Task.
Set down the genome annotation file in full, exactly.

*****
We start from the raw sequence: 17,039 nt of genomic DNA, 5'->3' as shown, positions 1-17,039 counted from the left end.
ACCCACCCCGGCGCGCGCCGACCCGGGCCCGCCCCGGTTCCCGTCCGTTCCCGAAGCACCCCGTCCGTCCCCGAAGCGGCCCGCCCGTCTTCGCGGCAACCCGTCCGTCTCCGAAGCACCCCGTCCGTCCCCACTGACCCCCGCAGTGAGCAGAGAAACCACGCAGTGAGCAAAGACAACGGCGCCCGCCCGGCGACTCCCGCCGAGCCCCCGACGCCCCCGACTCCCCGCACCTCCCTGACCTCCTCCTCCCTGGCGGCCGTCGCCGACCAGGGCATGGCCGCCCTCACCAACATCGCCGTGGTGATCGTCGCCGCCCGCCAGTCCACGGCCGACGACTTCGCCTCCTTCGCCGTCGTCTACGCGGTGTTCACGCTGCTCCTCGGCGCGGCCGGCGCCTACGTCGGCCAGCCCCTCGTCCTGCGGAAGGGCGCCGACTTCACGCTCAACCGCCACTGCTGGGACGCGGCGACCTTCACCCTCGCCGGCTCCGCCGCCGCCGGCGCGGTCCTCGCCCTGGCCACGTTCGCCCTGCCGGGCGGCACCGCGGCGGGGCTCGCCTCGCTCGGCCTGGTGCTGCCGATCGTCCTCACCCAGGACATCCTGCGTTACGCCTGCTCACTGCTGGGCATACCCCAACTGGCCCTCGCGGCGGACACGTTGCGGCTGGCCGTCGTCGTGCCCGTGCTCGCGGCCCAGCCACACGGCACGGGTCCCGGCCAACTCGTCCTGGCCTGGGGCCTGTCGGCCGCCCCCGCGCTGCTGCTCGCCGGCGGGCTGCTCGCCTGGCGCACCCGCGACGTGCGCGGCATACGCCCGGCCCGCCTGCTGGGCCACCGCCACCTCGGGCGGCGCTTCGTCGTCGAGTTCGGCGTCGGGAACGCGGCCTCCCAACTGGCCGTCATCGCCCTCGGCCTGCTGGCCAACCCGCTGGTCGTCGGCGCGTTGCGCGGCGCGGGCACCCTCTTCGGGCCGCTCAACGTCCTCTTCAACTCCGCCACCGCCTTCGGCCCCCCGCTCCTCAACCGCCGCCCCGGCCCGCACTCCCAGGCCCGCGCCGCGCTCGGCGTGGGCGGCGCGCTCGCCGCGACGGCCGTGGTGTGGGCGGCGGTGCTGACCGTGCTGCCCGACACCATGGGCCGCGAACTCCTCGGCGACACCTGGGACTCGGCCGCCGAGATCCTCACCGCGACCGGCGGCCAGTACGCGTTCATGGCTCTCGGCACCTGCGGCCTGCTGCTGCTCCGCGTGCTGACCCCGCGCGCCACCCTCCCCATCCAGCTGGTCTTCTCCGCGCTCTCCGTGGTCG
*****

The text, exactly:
We start from the raw sequence: 17,039 nt of genomic DNA, 5'->3' as shown, positions 1-17,039 counted from the left end.
ACCCACCCCGGCGCGCGCCGACCCGGGCCCGCCCCGGTTCCCGTCCGTTCCCGAAGCACCCCGTCCGTCCCCGAAGCGGCCCGCCCGTCTTCGCGGCAACCCGTCCGTCTCCGAAGCACCCCGTCCGTCCCCACTGACCCCCGCAGTGAGCAGAGAAACCACGCAGTGAGCAAAGACAACGGCGCCCGCCCGGCGACTCCCGCCGAGCCCCCGACGCCCCCGACTCCCCGCACCTCCCTGACCTCCTCCTCCCTGGCGGCCGTCGCCGACCAGGGCATGGCCGCCCTCACCAACATCGCCGTGGTGATCGTCGCCGCCCGCCAGTCCACGGCCGACGACTTCGCCTCCTTCGCCGTCGTCTACGCGGTGTTCACGCTGCTCCTCGGCGCGGCCGGCGCCTACGTCGGCCAGCCCCTCGTCCTGCGGAAGGGCGCCGACTTCACGCTCAACCGCCACTGCTGGGACGCGGCGACCTTCACCCTCGCCGGCTCCGCCGCCGCCGGCGCGGTCCTCGCCCTGGCCACGTTCGCCCTGCCGGGCGGCACCGCGGCGGGGCTCGCCTCGCTCGGCCTGGTGCTGCCGATCGTCCTCACCCAGGACATCCTGCGTTACGCCTGCTCACTGCTGGGCATACCCCAACTGGCCCTCGCGGCGGACACGTTGCGGCTGGCCGTCGTCGTGCCCGTGCTCGCGGCCCAGCCACACGGCACGGGTCCCGGCCAACTCGTCCTGGCCTGGGGCCTGTCGGCCGCCCCCGCGCTGCTGCTCGCCGGCGGGCTGCTCGCCTGGCGCACCCGCGACGTGCGCGGCATACGCCCGGCCCGCCTGCTGGGCCACCGCCACCTCGGGCGGCGCTTCGTCGTCGAGTTCGGCGTCGGGAACGCGGCCTCCCAACTGGCCGTCATCGCCCTCGGCCTGCTGGCCAACCCGCTGGTCGTCGGCGCGTTGCGCGGCGCGGGCACCCTCTTCGGGCCGCTCAACGTCCTCTTCAACTCCGCCACCGCCTTCGGCCCCCCGCTCCTCAACCGCCGCCCCGGCCCGCACTCCCAGGCCCGCGCCGCGCTCGGCGTGGGCGGCGCGCTCGCCGCGACGGCCGTGGTGTGGGCGGCGGTGCTGACCGTGCTGCCCGACACCATGGGCCGCGAACTCCTCGGCGACACCTGGGACTCGGCCGCCGAGATCCTCACCGCGACCGGCGGCCAGTACGCGTTCATGGCTCTCGGCACCTGCGGCCTGCTGCTGCTCCGCGTGCTGACCCCGCGCGCCACCCTCCCCATCCAGCTGGTCTTCTCCGCGCTCTCCGTGGTCG